Is the DM&E project dead?

Posted by Andy Cummings
on Thursday, September 3, 2009

DM&E 6083 West at Winona, Minn.It's a fair question, to be sure. Canadian Pacific's Dakota, Minnesota & Eastern withdrew 19 lawsuits attempting to seize land from Wyoming residents; the land was to be used for a new right-of-way into the Powder River Basin coalfields. I spoke with DM&E spokesman Mike LoVecchio last week about the decision, and he tells me it represents a change of tactic, not an abandonment or even suspension of the project as a whole. Still, CP makes no secret that regulatory and economic factors aren't exactly pushing the project forward.

When CP took over last fall, DM&E's coal project went from facing one hurdle to facing a totally different one. Before CP takeover, DM&E's managers and owners wanted desperately to build the project, but didn't have the money to do it. Now the money is there, but the new managers and owners aren't sure it'd be a wise investment.

Even in the days when Powder River coal volumes were growing sharply each year, some economists questioned whether the project made any sense. We've spoken on background to analysts who've said the project never made financial sense, though of course, not everyone agreed. Still, factor in lower demand for electricity, dropping natural gas prices, and the possibility of legislation that could hurt coal's economics, and CP doesn't have to dig too deep to find reasons not to lay out billions of dollars to tap the coalfields.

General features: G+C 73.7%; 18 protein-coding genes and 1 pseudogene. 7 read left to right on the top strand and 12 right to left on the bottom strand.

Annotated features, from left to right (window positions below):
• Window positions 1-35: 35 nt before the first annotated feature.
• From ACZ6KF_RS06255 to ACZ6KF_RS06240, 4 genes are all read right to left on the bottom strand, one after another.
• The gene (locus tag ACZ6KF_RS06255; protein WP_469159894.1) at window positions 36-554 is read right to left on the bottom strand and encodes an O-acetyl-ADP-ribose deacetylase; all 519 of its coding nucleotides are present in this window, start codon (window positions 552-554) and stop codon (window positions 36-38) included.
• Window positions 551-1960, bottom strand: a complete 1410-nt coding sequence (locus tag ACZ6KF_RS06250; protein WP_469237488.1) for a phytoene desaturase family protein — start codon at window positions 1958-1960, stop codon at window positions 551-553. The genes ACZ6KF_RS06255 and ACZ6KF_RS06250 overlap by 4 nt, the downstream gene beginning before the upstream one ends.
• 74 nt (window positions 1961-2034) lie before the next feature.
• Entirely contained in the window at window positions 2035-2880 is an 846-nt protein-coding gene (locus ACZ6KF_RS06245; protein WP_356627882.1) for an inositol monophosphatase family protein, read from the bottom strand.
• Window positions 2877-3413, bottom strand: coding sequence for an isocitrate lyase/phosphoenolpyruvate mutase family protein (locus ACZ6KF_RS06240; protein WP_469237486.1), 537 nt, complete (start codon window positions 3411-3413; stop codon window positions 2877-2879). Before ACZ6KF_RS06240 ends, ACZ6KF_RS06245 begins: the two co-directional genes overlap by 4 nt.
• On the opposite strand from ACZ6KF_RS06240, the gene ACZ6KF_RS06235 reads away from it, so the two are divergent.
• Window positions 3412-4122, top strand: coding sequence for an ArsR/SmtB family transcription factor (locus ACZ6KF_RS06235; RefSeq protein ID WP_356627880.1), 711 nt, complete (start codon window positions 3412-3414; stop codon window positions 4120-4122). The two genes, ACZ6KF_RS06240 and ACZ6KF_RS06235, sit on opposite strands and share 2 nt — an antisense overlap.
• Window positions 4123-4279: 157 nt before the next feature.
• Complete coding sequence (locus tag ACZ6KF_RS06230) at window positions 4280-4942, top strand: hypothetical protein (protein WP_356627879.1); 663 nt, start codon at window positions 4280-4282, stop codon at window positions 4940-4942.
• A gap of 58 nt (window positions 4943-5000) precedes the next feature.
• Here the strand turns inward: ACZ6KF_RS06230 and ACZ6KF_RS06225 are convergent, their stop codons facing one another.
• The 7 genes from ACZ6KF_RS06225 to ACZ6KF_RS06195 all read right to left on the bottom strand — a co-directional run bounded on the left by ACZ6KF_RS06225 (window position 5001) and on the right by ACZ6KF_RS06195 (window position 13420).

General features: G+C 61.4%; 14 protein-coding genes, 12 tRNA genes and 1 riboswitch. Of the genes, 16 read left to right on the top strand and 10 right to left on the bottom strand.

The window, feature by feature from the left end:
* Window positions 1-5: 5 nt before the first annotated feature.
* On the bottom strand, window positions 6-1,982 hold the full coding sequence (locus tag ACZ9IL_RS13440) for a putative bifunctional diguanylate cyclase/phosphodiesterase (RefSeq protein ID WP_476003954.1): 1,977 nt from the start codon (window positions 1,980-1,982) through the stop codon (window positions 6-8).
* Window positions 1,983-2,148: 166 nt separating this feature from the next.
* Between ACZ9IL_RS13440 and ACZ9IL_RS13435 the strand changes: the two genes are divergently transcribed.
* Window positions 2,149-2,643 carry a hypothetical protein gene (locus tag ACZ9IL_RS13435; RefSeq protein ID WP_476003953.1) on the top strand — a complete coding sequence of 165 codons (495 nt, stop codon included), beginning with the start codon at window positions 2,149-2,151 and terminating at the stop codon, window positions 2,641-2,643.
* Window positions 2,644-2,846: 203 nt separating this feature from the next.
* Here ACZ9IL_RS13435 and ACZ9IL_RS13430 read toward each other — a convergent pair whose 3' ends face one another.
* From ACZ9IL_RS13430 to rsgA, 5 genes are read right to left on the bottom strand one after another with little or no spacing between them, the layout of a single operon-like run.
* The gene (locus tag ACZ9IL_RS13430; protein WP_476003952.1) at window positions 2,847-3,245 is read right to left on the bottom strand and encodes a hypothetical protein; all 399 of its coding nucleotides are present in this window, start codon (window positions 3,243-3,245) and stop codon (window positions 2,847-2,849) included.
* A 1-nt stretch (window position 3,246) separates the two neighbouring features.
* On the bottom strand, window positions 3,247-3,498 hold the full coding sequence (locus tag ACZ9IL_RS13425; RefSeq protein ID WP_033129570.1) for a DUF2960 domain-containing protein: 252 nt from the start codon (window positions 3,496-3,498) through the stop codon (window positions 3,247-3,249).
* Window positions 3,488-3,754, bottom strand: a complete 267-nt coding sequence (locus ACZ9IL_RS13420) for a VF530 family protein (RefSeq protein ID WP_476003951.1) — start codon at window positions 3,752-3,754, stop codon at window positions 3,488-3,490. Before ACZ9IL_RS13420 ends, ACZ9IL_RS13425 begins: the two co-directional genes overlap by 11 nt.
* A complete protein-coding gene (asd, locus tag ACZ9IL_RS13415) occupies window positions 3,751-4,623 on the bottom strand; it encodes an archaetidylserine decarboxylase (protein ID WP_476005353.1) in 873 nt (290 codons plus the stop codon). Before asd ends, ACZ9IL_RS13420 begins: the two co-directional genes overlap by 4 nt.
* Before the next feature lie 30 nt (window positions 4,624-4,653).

The good news: DM&E's main line has, for the past five years, been undergoing an amazing transformation. When I was growing up along the line, it was 25 mph with a slew of 10 mph slow orders. When I worked for DM&E in ’05 and ’06, it was gaining new ribbon rail each year. This summer I drove most of the length of the line (649 miles), and was astounded at what I saw: long stretches of 40-mph ribbon rail totaling hundreds of miles. Last week CP began bumping up speeds through my hometown of Rochester, Minn., from 10 mph to 40 mph. For as long as I've been alive, that track was in abysmal condition.

The DM&E project isn't dead, but barring significant changes, it may sit forever on the back burner, always just out of reach. Still, for a line on the verge of abandonment 25 years ago, every mile of ribbon rail added should be viewed as a victory.

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